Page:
OFCOM Issue Their Decision On Charging For VHF Frequencies
OFCOM have just issued their decision on charging for VHF Com.
It is disappointing that OFCOM did not accept the overwhelming logic of our submissions and leave well alone. However we know that the government has decided that charges will be applied and that is not surprising. We now need to analyse the decision to see what it really means.
OFCOM intended to charge aerodromes some £2600 PA for each tower or A/G frequency and £9900 for an approach frequency. This cost would have been passed on to users or the frequencies would have been given up and probably handed back to Europe for reallocation. But following the persuasive arguments put forward by our sector, OFCOM have created a special category of Tower, A/G and FIS frequency allocation for small GA aerodromes with coverage of 10nm radius and 3000ft. For this they will charge £650 instead of the current licence fee of £150; so an increase of £500 PA.
In addition OFCOM have decided to extend the validity of aircraft radio licences from 1 year to 3 so instead of £20 PA for a fixed radio, owners would pay £20 every 3 years saving £13.33 PA. Looked at overall this is an excellent result as we can see by example. If you fly from an aerodrome with one frequency and 38 based aircraft, the base cost goes up by £500 = £13.15 PA each but each aircraft radio licence fee would go down by £13.33 PA. Nationally there are about 10,000 radio licences issued to GA aircraft so the overall annual licence saving will be about £133,000. We do not yet know the national cost to aerodromes but there are currently 150 A/G licences and the cost of those would go up by £75,000. Of course the cost to larger aerodromes which offer a wider tower or approach frequency will go up significantly and they will need to look carefully at their business model to decide how to respond.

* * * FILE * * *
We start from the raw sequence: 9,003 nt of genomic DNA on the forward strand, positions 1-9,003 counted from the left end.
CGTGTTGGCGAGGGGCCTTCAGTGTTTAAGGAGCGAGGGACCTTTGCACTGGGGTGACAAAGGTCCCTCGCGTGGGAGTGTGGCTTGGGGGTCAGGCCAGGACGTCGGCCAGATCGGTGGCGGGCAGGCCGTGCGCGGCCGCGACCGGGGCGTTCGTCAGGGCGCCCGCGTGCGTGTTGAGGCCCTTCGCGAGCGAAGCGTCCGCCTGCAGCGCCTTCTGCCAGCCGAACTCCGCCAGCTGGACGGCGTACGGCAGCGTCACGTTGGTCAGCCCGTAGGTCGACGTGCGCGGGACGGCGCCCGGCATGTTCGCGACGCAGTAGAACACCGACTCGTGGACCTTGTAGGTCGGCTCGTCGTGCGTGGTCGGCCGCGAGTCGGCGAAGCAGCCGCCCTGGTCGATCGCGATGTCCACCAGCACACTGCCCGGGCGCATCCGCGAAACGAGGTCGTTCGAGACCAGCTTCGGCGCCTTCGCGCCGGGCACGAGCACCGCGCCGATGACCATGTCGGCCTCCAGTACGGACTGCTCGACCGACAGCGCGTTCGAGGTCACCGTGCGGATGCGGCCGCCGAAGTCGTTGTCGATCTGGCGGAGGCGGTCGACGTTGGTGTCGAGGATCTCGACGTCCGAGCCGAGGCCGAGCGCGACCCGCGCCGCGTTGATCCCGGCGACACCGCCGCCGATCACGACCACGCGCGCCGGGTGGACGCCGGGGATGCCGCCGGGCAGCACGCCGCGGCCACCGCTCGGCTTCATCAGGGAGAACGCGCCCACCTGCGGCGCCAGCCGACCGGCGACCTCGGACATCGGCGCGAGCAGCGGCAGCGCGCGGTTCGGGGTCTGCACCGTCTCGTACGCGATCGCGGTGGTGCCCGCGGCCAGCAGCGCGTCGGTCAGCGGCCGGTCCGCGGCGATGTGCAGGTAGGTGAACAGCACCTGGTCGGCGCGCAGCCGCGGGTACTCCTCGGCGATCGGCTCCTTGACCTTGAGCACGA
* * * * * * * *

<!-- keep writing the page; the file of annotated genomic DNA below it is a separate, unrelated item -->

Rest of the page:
We will need to review the situation when we have more data and I have asked radio licensing at the CAA to help with that but this is undoubtedly a much better outcome than would have resulted if GA organisations had not put up a robust defence and in all probability this will be close to cost neutral overall for the lighter end of the sector. There may even be a small saving at the expense of the heavier end.
I think this a good result that has been worthwhile. It goes into my success box and I commend it to you. More information when we have it.
Meanwhile our thanks go to those members who joined our Airspace Committee and helped put together our response to OFCOM. Email me if you can help with future issues.
15th December 2010